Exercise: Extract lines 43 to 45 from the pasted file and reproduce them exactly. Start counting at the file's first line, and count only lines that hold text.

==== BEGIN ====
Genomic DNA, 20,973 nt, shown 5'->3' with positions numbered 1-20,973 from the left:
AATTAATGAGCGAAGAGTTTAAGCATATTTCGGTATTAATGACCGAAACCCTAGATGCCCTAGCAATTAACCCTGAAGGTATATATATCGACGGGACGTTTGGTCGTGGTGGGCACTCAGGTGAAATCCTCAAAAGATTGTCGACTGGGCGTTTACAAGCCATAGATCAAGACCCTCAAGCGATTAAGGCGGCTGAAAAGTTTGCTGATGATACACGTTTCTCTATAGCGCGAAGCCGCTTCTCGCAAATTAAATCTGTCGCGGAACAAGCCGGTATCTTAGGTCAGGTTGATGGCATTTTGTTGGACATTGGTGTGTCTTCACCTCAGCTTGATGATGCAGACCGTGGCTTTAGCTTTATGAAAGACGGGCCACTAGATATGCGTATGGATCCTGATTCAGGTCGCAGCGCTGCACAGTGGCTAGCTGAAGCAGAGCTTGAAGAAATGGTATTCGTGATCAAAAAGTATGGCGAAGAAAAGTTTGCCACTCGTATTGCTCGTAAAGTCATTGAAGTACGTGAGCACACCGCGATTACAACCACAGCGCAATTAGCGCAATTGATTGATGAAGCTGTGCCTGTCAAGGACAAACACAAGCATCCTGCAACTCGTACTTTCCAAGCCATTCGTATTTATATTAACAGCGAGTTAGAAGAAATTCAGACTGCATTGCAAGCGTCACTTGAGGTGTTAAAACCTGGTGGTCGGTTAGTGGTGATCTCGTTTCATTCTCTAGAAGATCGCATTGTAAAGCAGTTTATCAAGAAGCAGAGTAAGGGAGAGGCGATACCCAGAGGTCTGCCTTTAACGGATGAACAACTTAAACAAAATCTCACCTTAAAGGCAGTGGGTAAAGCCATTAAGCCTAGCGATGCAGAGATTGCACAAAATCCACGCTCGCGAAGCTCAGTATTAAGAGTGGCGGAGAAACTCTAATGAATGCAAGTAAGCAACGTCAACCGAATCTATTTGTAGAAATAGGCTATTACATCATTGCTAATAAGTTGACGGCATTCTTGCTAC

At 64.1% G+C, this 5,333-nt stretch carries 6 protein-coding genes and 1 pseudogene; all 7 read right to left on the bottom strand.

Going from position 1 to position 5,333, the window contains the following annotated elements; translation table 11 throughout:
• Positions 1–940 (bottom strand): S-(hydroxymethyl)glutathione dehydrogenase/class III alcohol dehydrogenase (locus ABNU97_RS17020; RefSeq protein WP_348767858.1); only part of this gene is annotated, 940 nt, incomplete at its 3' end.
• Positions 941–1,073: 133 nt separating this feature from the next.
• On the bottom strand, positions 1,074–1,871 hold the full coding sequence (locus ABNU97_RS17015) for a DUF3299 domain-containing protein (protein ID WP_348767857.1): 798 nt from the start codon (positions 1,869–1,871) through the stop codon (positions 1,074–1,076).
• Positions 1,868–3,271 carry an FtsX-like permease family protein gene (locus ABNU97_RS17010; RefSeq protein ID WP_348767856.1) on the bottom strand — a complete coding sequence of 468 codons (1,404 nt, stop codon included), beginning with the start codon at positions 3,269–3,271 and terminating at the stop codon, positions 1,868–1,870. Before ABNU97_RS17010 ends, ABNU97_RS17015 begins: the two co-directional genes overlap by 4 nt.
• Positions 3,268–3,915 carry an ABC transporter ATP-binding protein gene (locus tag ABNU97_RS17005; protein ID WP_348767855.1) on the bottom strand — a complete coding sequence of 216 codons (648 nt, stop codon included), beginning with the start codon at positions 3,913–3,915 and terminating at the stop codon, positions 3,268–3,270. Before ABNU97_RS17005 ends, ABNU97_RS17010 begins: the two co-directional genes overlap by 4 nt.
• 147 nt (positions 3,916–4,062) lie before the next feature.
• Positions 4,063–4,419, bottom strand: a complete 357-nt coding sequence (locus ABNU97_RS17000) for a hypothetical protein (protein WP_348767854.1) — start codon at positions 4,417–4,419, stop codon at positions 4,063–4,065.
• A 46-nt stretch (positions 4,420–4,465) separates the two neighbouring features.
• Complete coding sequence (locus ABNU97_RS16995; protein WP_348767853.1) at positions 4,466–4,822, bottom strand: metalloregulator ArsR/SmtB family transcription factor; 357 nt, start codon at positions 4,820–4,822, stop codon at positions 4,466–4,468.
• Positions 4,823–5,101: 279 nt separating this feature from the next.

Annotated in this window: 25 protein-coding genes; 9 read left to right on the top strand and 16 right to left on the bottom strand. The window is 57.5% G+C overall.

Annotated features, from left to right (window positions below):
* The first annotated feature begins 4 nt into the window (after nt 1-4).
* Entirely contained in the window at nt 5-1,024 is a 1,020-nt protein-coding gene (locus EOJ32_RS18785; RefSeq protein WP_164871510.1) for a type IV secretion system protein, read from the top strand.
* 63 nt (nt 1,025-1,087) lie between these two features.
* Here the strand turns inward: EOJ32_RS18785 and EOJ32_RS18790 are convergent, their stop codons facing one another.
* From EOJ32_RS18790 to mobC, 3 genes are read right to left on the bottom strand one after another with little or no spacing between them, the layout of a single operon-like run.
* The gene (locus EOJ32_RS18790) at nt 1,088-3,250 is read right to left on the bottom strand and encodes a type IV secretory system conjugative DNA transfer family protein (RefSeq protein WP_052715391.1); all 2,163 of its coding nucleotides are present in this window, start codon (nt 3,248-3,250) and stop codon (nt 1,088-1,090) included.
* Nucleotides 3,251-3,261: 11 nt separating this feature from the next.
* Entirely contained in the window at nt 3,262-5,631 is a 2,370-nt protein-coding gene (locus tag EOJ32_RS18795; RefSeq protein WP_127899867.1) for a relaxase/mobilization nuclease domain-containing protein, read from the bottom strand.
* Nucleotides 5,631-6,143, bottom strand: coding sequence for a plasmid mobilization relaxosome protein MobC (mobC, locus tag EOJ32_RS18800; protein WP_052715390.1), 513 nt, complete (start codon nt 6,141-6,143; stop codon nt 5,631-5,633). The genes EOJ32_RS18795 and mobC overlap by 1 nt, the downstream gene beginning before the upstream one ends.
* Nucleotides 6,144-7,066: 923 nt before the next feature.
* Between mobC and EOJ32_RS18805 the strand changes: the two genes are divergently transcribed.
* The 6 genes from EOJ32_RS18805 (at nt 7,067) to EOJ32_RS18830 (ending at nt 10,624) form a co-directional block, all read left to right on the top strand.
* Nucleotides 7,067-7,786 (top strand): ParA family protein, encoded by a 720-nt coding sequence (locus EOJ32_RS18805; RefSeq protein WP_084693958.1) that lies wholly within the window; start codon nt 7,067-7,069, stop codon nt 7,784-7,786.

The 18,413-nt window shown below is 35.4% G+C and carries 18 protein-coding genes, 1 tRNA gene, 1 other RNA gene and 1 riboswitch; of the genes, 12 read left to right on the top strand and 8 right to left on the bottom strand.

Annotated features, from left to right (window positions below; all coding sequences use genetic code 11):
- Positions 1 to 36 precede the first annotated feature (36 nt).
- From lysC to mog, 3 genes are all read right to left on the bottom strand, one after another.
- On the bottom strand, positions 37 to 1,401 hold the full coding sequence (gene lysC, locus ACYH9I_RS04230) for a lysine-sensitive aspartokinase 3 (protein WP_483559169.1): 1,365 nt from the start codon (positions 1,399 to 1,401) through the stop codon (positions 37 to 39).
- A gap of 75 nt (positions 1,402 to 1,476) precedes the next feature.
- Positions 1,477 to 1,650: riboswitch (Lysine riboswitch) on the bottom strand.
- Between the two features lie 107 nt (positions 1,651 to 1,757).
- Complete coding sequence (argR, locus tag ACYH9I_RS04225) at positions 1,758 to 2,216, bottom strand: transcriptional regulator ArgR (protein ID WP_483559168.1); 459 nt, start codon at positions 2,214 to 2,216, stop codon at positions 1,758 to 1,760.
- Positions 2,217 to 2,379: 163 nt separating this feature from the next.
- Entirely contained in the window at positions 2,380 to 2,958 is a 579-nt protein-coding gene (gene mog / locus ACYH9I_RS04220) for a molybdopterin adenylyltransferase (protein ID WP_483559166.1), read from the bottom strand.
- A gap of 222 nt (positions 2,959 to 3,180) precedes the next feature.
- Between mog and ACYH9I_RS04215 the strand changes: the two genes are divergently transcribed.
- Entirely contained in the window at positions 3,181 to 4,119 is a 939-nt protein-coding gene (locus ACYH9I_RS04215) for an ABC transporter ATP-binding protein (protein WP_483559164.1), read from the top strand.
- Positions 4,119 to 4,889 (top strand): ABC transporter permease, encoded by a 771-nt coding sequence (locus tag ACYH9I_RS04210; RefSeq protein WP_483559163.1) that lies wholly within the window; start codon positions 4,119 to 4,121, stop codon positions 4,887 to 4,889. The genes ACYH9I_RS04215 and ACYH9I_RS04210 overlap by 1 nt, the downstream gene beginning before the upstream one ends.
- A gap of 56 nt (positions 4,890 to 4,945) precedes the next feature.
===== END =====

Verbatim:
- Entirely contained in the window at positions 3,181 to 4,119 is a 939-nt protein-coding gene (locus ACYH9I_RS04215) for an ABC transporter ATP-binding protein (protein WP_483559164.1), read from the top strand.
- Positions 4,119 to 4,889 (top strand): ABC transporter permease, encoded by a 771-nt coding sequence (locus tag ACYH9I_RS04210; RefSeq protein WP_483559163.1) that lies wholly within the window; start codon positions 4,119 to 4,121, stop codon positions 4,887 to 4,889. The genes ACYH9I_RS04215 and ACYH9I_RS04210 overlap by 1 nt, the downstream gene beginning before the upstream one ends.
- A gap of 56 nt (positions 4,890 to 4,945) precedes the next feature.